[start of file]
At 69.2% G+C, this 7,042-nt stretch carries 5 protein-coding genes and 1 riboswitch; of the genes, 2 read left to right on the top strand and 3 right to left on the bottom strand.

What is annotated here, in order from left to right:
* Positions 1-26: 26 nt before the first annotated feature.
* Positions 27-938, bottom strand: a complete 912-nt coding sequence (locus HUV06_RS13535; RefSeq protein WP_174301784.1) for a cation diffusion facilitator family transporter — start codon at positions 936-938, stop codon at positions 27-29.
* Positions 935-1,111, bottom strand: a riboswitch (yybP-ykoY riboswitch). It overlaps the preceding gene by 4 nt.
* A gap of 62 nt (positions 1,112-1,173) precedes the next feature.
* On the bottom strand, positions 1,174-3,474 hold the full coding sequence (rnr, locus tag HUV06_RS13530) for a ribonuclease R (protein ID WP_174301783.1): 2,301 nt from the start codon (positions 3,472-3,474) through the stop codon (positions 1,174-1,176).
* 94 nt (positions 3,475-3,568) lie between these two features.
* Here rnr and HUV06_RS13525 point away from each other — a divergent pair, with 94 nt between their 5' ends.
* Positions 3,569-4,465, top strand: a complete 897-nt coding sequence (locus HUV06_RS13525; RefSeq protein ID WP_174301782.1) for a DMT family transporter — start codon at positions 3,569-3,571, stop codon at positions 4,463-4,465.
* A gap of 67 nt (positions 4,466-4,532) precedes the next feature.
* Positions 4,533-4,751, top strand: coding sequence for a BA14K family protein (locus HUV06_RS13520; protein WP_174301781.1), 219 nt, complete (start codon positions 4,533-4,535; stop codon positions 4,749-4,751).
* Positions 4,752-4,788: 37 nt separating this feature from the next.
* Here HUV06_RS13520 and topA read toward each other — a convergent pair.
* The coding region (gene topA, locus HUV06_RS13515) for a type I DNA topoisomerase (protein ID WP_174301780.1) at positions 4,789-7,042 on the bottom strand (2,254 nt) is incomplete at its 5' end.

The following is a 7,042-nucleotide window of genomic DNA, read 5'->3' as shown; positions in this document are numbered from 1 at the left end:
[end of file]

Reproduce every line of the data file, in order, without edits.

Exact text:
At 69.2% G+C, this 7,042-nt stretch carries 5 protein-coding genes and 1 riboswitch; of the genes, 2 read left to right on the top strand and 3 right to left on the bottom strand.

What is annotated here, in order from left to right:
* Positions 1-26: 26 nt before the first annotated feature.
* Positions 27-938, bottom strand: a complete 912-nt coding sequence (locus HUV06_RS13535; RefSeq protein WP_174301784.1) for a cation diffusion facilitator family transporter — start codon at positions 936-938, stop codon at positions 27-29.
* Positions 935-1,111, bottom strand: a riboswitch (yybP-ykoY riboswitch). It overlaps the preceding gene by 4 nt.
* A gap of 62 nt (positions 1,112-1,173) precedes the next feature.
* On the bottom strand, positions 1,174-3,474 hold the full coding sequence (rnr, locus tag HUV06_RS13530) for a ribonuclease R (protein ID WP_174301783.1): 2,301 nt from the start codon (positions 3,472-3,474) through the stop codon (positions 1,174-1,176).
* 94 nt (positions 3,475-3,568) lie between these two features.
* Here rnr and HUV06_RS13525 point away from each other — a divergent pair, with 94 nt between their 5' ends.
* Positions 3,569-4,465, top strand: a complete 897-nt coding sequence (locus HUV06_RS13525; RefSeq protein ID WP_174301782.1) for a DMT family transporter — start codon at positions 3,569-3,571, stop codon at positions 4,463-4,465.
* A gap of 67 nt (positions 4,466-4,532) precedes the next feature.
* Positions 4,533-4,751, top strand: coding sequence for a BA14K family protein (locus HUV06_RS13520; protein WP_174301781.1), 219 nt, complete (start codon positions 4,533-4,535; stop codon positions 4,749-4,751).
* Positions 4,752-4,788: 37 nt separating this feature from the next.
* Here HUV06_RS13520 and topA read toward each other — a convergent pair.
* The coding region (gene topA, locus HUV06_RS13515) for a type I DNA topoisomerase (protein ID WP_174301780.1) at positions 4,789-7,042 on the bottom strand (2,254 nt) is incomplete at its 5' end.

The following is a 7,042-nucleotide window of genomic DNA, read 5'->3' as shown; positions in this document are numbered from 1 at the left end: